Harare (New Ziana) – Prominent local businessman, Kudakwashe Tagwirei- who has vast business interests in the fuel sector – was on Monday accused of involvement in corruption, including illegal foreign currency trading stifling economic recovery.
Illegal foreign currency trading remains rampant in the country despite it carrying a mandatory 10 year jail sentence.
This, and corruption in general, are widely seen as the country’s number one internal enemy to which the government has responded by setting up the Zimbabwe Anti-Corruption Commission (ZACC) in an effort to grapple with it.
On Monday, two ruling ZANU-PF youth leaders – Godfrey Tsenengamu and Lewis Matutu – pointed accusing corruption fingers at Tagwirei, alleging he was running a cartel which was ruining the economy.
Stressing they were speaking in their individual capacities, the two said the businessman was at the centre of a corruption dossier they had compiled which they intended to hand over to ZACC.
“The majority of our problems (as a country) are coming from Kuda Tagwirei. He is a merciless person who does not even have a heart,” Matutu told a press conference.
“We cannot keep quiet while bad things continue happening. We believe in fair distribution of wealth in a country. How then do we have one person running all businesses in the country?”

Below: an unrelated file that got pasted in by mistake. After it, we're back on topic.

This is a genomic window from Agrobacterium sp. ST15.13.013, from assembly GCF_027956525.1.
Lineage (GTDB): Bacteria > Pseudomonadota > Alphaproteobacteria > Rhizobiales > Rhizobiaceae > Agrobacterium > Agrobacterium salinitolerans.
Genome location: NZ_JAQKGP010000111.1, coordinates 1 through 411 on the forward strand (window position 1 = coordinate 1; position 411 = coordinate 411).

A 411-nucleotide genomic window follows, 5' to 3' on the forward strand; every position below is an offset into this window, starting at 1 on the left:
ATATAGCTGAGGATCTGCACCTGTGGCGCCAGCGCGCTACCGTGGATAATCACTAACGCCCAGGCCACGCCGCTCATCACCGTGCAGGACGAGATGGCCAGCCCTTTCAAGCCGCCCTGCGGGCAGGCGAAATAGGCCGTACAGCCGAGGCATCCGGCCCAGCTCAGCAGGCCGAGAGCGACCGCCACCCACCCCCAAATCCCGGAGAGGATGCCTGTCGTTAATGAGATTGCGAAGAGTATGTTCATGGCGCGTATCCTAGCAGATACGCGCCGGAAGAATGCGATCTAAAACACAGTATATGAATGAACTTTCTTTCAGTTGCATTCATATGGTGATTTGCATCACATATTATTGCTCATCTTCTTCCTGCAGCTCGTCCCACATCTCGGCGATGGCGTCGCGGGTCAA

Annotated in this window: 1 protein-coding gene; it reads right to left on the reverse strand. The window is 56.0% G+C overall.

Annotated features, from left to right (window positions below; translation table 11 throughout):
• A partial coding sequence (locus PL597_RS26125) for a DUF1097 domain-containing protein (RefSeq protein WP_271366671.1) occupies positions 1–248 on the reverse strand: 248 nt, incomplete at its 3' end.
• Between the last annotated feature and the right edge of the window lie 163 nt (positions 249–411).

They dared Tagwirei to respond to their allegations publicly.
The duo’s accusations come a few months after the Reserve Bank of Zimbabwe ordered a freeze of bank accounts belonging to Tagwirei’s Sakunda Holdings following recommendations by the central bank’s Financial Intelligence Unit.
The freeze was related to suspicions the accounts were used to fuel black market foreign currency trading.
Tsenengamu said swift action should be taken against the businessman in the interest of the country’s economic recovery, and anti-graft battle.
“We have to hold these people accountable for whatever they are doing,” he said.
The two also named Grain Millers Association of Zimbabwe chairman, Tafadzwa Musarara, as another businessman allegedly fueling corruption.
Among other things, they accused him of re-directing subsidized maize-meal to the black market where it is being sold at exorbitant prices.
The government subsidized the staple food from last year to ensure it was affordable to the majority.
“We expect people to react, but we do not expect the voice of reason to be silenced. So many resources are being taken away from us by a few people,” Tsenengamu said.
“This fight cannot be confined to the two of us, it is a generational fight regardless of one’s political affiliation.”
Tsenengamu and Matutu also alleged the current wave of machete robbing attacks in gold mining areas around the country was controlled by a cartel they did not name.
“The question we have to ask ourselves is who is funding these machete gangs?” Tsenengamu asked.